You'll need the following parts to build this robot:
- Mini Rover Robot Chassis Kit
- This kit includes almost everything needed to build the robot: a beautiful anodized aluminum chassis, two mini DC motors in a stepper case, two motor wheels, a front caster wheel, and a top plate with standoffs.
- Raspberry Pi Model 2, B+, or A+
- Stick with a more recent Raspberry Pi Model 2, B+, A+ as these boards have convenient mounting holes for attaching to the robot chassis. I recommend the Model 2 because it's the most capable. You could potentially use the Pi Zero but it is a bit small for mounting the motor HAT securely.
- Motor HAT
- This has everything needed to drive DC & stepper motors from the Pi, perfect for small robot projects.
- Brass M2.5 Standoffs for Raspberry Pi HATs
- These help hold the Motor HAT securely to the Pi. Although not shown in the photos these are highly recommended!
- 4x AA Battery Holder With Switch
- The motors need a separate power supply from the Pi since they can draw a lot of current (much more current than the Pi can source!). A small 4x AA battery pack with switch like this is perfect.
- Small USB Battery Pack
- This will power the Raspberry Pi. Use a pack that's small and light enough to mount on the robot. A ~2200 mAH pack like this one will run a Pi with WiFi dongle for about 5 hours on a full charge.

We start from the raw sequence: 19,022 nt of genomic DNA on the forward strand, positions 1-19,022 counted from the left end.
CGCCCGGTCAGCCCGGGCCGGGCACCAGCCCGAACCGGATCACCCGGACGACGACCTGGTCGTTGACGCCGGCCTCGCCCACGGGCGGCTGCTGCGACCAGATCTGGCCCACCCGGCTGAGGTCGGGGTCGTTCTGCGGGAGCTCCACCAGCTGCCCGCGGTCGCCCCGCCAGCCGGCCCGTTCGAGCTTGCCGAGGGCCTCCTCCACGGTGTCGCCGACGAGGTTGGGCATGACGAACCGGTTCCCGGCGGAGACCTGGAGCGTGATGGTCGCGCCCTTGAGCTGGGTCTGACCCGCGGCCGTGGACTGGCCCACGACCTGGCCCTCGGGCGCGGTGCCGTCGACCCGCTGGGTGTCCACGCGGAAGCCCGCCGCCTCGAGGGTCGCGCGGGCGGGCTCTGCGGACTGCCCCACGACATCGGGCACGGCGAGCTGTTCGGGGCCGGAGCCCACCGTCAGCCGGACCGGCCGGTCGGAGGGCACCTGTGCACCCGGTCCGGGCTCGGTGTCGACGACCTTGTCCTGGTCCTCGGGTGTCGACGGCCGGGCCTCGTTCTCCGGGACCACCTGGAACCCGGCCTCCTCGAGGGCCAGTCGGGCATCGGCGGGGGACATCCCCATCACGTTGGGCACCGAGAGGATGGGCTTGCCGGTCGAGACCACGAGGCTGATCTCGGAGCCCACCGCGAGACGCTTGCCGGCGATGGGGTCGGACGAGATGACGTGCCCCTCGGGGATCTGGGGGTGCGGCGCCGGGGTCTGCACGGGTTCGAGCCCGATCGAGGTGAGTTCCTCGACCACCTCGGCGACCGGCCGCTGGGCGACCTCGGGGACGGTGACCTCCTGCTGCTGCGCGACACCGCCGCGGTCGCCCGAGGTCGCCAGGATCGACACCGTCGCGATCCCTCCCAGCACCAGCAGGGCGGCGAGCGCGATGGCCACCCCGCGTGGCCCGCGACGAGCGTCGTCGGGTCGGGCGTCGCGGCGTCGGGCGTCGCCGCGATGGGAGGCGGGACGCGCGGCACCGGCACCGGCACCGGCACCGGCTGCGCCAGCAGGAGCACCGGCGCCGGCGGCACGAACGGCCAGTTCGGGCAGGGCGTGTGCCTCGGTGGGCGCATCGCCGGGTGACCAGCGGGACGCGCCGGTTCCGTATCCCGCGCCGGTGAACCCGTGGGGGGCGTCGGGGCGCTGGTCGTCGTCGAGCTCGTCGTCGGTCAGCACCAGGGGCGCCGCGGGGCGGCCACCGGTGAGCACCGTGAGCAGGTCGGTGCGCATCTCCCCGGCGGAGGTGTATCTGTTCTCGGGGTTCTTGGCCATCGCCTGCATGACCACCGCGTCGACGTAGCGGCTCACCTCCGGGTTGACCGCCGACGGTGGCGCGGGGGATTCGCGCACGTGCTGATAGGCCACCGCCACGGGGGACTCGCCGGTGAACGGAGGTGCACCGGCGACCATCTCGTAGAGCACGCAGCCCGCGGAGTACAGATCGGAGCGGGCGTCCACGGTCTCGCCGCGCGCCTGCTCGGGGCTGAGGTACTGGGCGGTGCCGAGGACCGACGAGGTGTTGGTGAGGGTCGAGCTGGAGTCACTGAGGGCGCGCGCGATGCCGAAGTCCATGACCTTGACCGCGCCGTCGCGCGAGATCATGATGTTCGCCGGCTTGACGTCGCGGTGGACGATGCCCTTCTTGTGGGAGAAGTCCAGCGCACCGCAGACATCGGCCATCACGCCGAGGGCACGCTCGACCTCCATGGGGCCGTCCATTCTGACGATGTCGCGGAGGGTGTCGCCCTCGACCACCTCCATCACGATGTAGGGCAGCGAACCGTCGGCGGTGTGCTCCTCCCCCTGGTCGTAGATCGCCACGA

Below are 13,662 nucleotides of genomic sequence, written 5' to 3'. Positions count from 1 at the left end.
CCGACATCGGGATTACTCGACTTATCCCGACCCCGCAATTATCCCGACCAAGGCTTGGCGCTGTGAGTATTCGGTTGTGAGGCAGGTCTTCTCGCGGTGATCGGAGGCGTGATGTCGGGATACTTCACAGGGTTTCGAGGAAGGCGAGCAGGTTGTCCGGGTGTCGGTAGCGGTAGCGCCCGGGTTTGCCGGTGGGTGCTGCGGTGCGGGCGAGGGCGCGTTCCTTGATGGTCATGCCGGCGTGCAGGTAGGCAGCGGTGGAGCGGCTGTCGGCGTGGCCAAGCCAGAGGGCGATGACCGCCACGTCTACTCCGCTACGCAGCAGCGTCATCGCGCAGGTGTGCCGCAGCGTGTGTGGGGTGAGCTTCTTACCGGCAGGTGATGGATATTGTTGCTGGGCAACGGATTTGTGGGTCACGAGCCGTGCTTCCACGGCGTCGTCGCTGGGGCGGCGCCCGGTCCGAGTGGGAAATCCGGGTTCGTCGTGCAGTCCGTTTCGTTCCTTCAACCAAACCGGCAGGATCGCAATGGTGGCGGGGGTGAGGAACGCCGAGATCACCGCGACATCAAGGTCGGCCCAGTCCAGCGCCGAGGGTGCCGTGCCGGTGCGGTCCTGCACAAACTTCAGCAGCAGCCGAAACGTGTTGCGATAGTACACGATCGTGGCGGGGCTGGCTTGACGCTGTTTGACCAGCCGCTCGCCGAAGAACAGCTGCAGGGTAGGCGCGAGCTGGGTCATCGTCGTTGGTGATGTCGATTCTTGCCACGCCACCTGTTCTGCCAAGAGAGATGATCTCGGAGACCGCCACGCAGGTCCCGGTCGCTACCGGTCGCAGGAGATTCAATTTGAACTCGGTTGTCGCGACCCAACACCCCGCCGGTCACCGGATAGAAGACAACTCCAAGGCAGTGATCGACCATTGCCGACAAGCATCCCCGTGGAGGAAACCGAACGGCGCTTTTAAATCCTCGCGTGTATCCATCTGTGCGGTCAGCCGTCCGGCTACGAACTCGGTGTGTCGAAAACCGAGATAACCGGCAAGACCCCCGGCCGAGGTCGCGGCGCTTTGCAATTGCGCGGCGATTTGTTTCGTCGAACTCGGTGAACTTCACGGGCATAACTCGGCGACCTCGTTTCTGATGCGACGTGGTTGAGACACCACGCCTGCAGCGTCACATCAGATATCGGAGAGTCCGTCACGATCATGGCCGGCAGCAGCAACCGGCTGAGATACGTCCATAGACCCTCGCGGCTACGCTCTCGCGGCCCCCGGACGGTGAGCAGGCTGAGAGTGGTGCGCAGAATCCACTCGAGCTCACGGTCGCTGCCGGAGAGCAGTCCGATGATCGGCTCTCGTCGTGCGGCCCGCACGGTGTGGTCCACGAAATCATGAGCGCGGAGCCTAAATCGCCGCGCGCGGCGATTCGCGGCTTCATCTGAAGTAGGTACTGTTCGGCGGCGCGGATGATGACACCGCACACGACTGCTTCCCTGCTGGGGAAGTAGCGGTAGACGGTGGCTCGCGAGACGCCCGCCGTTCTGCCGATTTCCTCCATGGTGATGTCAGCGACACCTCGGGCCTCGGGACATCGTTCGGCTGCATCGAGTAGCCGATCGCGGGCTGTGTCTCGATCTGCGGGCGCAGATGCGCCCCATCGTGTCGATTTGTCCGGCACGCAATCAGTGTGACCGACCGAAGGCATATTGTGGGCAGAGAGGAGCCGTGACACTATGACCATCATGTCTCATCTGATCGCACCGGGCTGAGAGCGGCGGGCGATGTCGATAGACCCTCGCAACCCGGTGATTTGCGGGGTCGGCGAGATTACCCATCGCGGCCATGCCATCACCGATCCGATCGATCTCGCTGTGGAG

- Miniature WiFi Module
- Although not technically required, a small Pi-compatible WiFi adapter will make it much easier to log into and control the Pi robot.
- 2x #4-40 3/8" or longer machine screws and nuts
- You'll need a couple machine screws to hold the Pi to the robot chassis.
- Small Piece of Cardboard
- You'll want a small piece of cardboard that's as large as the Raspberry Pi to help protect the bottom of the Pi from touching the metal robot chassis and shorting out. Cut out a square from the box your parts ship to you inside.
- Jumper Wires
- Precision Screwdrivers & Small Adjustable Wrench or Pliers
- Soldering Tools
- You'll need to solder a header and a few connectors onto the motor HAT. This is a relatively easy soldering job, be sure to follow the guide to excellent soldering if you're new to it!
You'll want to make sure your Raspberry Pi is running the latest version of the Raspbian Jessie operating system. In addition the Pi will need access to the internet through a wired or wirless network connection so it can download necessary software.
If you're new to the Raspberry Pi be sure to follow a few getting started guides to learn how to load an operating system on the Pi, setup a wired or wireless network connection, and connect to its command line terminal.
Start the project by following the motor HAT guide to assemble and test the HAT. Make sure you can install the motor HAT software and test each DC motor to verify it spins. It's much easier to troubleshoot issues with the HAT and motors when it's outside the robot chassis!
Once you've assembled and checked the motor HAT works, continue on to learn how to put together the robot.